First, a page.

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On which account Ephippus the comic poet, in his Shipwrecked Man, has turned into ridicule Plato himself, and some of his acquaintances, as being sycophants for money, showing that they used to dress in a most costly manner, and that they paid more attention to the elegance of their persons than even the most extravagant people among us. And he speaks as follows—
Then some ingenious young man rising up,
Some pupil of the New Academy,
Brought up at Plato's feet and those of Bryso,
That bold, contentious, covetous philosopher,—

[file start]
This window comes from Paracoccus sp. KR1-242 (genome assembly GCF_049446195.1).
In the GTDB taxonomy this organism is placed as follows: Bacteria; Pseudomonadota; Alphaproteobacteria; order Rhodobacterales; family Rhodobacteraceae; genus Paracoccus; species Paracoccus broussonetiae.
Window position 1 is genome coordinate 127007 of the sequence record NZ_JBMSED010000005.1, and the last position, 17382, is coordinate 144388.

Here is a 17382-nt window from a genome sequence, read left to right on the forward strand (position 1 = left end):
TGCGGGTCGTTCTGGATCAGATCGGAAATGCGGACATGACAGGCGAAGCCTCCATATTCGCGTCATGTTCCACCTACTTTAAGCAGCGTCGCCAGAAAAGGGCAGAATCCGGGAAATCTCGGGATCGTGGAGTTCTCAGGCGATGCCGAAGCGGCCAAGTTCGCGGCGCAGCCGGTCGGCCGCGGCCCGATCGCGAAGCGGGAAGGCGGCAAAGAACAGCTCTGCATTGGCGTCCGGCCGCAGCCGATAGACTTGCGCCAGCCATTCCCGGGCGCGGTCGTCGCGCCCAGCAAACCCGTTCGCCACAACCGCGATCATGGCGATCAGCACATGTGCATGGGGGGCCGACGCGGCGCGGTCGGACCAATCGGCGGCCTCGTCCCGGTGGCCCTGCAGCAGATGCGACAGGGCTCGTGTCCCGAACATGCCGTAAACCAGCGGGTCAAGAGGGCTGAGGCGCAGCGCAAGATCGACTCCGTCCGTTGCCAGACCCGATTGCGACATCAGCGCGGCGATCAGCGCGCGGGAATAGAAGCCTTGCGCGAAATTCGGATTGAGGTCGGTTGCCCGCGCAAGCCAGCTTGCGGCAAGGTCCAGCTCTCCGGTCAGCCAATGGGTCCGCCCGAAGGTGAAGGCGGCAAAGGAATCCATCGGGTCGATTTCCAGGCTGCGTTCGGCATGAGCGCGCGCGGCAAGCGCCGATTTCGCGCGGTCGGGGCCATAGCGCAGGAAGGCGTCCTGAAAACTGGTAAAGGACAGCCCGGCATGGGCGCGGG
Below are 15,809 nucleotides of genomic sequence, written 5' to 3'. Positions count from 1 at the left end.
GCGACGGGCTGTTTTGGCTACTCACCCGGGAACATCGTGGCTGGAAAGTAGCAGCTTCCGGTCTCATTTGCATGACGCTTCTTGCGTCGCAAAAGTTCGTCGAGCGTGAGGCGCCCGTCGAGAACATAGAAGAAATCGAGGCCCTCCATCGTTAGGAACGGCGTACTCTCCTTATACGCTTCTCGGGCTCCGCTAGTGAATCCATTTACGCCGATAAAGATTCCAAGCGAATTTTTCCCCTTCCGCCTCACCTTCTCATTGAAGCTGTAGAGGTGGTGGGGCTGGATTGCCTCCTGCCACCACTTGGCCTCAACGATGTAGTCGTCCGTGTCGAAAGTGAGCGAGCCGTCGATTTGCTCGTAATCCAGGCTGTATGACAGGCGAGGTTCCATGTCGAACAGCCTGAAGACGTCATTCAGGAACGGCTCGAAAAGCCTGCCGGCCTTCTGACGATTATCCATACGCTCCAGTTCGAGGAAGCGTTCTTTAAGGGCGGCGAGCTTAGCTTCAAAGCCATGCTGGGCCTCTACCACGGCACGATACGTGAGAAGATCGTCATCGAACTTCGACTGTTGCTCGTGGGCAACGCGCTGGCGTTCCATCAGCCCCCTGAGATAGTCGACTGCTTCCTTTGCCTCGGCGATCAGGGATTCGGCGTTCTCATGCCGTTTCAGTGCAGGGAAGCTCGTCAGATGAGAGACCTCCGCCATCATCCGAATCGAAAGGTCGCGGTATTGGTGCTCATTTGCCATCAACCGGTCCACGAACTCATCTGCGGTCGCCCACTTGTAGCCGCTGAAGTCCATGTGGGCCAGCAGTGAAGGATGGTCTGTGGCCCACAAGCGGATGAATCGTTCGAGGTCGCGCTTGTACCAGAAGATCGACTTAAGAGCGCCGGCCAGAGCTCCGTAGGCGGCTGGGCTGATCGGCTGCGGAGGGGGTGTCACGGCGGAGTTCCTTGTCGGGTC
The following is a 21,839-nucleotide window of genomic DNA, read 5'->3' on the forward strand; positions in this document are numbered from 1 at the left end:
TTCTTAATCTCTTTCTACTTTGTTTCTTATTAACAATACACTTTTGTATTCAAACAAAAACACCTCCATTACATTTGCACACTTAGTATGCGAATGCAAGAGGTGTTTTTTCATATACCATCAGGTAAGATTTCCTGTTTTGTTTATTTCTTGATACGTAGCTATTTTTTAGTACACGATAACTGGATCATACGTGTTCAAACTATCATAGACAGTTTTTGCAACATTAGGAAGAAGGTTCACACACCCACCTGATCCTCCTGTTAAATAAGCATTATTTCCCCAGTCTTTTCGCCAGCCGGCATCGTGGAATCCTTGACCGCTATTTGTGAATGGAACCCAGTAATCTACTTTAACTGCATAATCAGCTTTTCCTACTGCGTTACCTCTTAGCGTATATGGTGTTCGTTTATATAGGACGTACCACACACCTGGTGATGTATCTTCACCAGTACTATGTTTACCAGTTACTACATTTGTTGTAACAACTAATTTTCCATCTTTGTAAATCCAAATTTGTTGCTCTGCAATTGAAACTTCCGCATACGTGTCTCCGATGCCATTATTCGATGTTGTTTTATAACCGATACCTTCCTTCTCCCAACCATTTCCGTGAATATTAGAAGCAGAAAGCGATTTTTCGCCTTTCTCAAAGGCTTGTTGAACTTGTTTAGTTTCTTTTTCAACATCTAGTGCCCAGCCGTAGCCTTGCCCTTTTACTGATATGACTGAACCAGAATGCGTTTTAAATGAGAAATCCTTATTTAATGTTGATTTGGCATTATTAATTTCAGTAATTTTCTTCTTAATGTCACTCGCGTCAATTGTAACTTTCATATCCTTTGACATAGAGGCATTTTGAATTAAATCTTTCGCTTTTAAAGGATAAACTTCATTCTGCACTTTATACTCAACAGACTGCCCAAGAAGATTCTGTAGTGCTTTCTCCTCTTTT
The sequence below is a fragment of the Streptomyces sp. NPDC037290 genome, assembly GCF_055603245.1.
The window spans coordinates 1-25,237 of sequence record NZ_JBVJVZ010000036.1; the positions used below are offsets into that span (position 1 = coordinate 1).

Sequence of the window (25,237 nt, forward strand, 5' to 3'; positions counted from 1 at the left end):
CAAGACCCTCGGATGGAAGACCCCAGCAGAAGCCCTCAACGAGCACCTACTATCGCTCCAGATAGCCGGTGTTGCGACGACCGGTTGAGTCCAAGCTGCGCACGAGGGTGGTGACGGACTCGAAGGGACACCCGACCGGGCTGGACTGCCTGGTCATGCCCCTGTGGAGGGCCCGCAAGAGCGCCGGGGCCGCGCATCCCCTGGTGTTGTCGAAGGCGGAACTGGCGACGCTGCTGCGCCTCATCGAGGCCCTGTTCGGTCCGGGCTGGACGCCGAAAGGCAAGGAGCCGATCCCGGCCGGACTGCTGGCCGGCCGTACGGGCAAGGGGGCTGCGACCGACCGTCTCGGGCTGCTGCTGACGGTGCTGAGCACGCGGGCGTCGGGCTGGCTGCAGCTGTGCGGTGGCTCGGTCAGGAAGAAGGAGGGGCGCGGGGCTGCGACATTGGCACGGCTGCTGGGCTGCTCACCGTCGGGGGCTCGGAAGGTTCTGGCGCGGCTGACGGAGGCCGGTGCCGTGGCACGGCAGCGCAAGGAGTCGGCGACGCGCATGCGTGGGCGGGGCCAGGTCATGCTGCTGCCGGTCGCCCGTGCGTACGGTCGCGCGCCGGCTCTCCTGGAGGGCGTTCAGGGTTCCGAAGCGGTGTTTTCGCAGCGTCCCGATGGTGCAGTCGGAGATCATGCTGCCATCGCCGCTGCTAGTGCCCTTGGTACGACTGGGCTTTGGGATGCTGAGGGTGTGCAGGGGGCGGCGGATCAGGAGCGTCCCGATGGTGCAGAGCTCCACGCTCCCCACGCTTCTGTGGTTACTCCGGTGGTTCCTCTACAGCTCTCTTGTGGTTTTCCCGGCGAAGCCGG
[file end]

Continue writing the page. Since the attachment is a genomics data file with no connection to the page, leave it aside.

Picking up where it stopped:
And urged by strong necessity, and able,
By means of his small-wages-seeking art,
To speak before th' assembly, in a manner
Not altogether bad; having his hair
Carefully trimm'd with a new-sharpen'd razor,
And letting down his beard in graceful fall,
Putting his well-shod foot in his neat slipper,
Binding his ancles in the equal folds
Of his well-fitting hose, and well protected
Across the chest with the breastplate of his cloak,
And leaning, in a posture dignified,
Upon his staff; said, as it seems to me,
With mouthing emphasis, the following speech,
More like a stranger than a citizen,—
“Men of the land of wise Athenians.”
And here let us put an end to this part of the discussion, my friend Timocrates. And we will next proceed to speak of those who have been notorious for their luxury.

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